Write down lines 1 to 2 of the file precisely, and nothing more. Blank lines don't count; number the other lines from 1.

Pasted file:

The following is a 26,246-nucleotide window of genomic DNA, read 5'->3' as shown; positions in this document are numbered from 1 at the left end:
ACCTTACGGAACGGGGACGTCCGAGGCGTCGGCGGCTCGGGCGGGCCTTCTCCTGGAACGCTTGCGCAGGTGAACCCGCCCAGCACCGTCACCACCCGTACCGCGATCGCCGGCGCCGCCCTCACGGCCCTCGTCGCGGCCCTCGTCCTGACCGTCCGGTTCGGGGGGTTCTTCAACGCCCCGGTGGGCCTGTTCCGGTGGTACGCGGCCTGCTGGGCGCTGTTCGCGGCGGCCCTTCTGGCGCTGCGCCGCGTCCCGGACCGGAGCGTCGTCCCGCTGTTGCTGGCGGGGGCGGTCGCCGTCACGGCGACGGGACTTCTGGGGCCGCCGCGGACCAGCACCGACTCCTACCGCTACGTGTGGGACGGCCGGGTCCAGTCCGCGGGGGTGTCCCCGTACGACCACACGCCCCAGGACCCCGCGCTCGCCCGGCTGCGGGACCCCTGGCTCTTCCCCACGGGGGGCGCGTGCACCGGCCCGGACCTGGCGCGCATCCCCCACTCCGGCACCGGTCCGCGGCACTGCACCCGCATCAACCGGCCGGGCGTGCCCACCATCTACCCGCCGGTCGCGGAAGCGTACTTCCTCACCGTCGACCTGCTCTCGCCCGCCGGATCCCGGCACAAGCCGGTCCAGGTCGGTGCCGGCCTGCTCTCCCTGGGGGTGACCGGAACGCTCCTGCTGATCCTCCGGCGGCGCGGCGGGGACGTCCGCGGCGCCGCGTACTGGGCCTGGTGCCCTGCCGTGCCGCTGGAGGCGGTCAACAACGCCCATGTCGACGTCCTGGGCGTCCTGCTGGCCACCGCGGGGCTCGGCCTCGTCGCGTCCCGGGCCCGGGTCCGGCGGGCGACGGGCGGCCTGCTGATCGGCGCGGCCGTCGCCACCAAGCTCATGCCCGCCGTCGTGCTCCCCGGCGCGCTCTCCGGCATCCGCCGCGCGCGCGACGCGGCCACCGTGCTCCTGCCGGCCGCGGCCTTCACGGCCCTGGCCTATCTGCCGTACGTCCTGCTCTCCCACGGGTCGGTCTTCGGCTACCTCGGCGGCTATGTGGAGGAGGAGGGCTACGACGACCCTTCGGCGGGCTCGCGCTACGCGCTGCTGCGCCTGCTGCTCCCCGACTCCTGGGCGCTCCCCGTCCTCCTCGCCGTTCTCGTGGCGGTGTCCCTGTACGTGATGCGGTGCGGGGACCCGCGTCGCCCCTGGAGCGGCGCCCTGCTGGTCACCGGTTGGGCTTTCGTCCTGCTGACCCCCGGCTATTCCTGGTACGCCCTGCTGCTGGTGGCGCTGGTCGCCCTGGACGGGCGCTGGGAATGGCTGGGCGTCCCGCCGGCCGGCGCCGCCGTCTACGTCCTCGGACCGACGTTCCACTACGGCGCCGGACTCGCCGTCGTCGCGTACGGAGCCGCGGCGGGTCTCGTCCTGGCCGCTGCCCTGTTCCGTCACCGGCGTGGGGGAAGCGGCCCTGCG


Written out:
The following is a 26,246-nucleotide window of genomic DNA, read 5'->3' as shown; positions in this document are numbered from 1 at the left end:
ACCTTACGGAACGGGGACGTCCGAGGCGTCGGCGGCTCGGGCGGGCCTTCTCCTGGAACGCTTGCGCAGGTGAACCCGCCCAGCACCGTCACCACCCGTACCGCGATCGCCGGCGCCGCCCTCACGGCCCTCGTCGCGGCCCTCGTCCTGACCGTCCGGTTCGGGGGGTTCTTCAACGCCCCGGTGGGCCTGTTCCGGTGGTACGCGGCCTGCTGGGCGCTGTTCGCGGCGGCCCTTCTGGCGCTGCGCCGCGTCCCGGACCGGAGCGTCGTCCCGCTGTTGCTGGCGGGGGCGGTCGCCGTCACGGCGACGGGACTTCTGGGGCCGCCGCGGACCAGCACCGACTCCTACCGCTACGTGTGGGACGGCCGGGTCCAGTCCGCGGGGGTGTCCCCGTACGACCACACGCCCCAGGACCCCGCGCTCGCCCGGCTGCGGGACCCCTGGCTCTTCCCCACGGGGGGCGCGTGCACCGGCCCGGACCTGGCGCGCATCCCCCACTCCGGCACCGGTCCGCGGCACTGCACCCGCATCAACCGGCCGGGCGTGCCCACCATCTACCCGCCGGTCGCGGAAGCGTACTTCCTCACCGTCGACCTGCTCTCGCCCGCCGGATCCCGGCACAAGCCGGTCCAGGTCGGTGCCGGCCTGCTCTCCCTGGGGGTGACCGGAACGCTCCTGCTGATCCTCCGGCGGCGCGGCGGGGACGTCCGCGGCGCCGCGTACTGGGCCTGGTGCCCTGCCGTGCCGCTGGAGGCGGTCAACAACGCCCATGTCGACGTCCTGGGCGTCCTGCTGGCCACCGCGGGGCTCGGCCTCGTCGCGTCCCGGGCCCGGGTCCGGCGGGCGACGGGCGGCCTGCTGATCGGCGCGGCCGTCGCCACCAAGCTCATGCCCGCCGTCGTGCTCCCCGGCGCGCTCTCCGGCATCCGCCGCGCGCGCGACGCGGCCACCGTGCTCCTGCCGGCCGCGGCCTTCACGGCCCTGGCCTATCTGCCGTACGTCCTGCTCTCCCACGGGTCGGTCTTCGGCTACCTCGGCGGCTATGTGGAGGAGGAGGGCTACGACGACCCTTCGGCGGGCTCGCGCTACGCGCTGCTGCGCCTGCTGCTCCCCGACTCCTGGGCGCTCCCCGTCCTCCTCGCCGTTCTCGTGGCGGTGTCCCTGTACGTGATGCGGTGCGGGGACCCGCGTCGCCCCTGGAGCGGCGCCCTGCTGGTCACCGGTTGGGCTTTCGTCCTGCTGACCCCCGGCTATTCCTGGTACGCCCTGCTGCTGGTGGCGCTGGTCGCCCTGGACGGGCGCTGGGAATGGCTGGGCGTCCCGCCGGCCGGCGCCGCCGTCTACGTCCTCGGACCGACGTTCCACTACGGCGCCGGACTCGCCGTCGTCGCGTACGGAGCCGCGGCGGGTCTCGTCCTGGCCGCTGCCCTGTTCCGTCACCGGCGTGGGGGAAGCGGCCCTGCG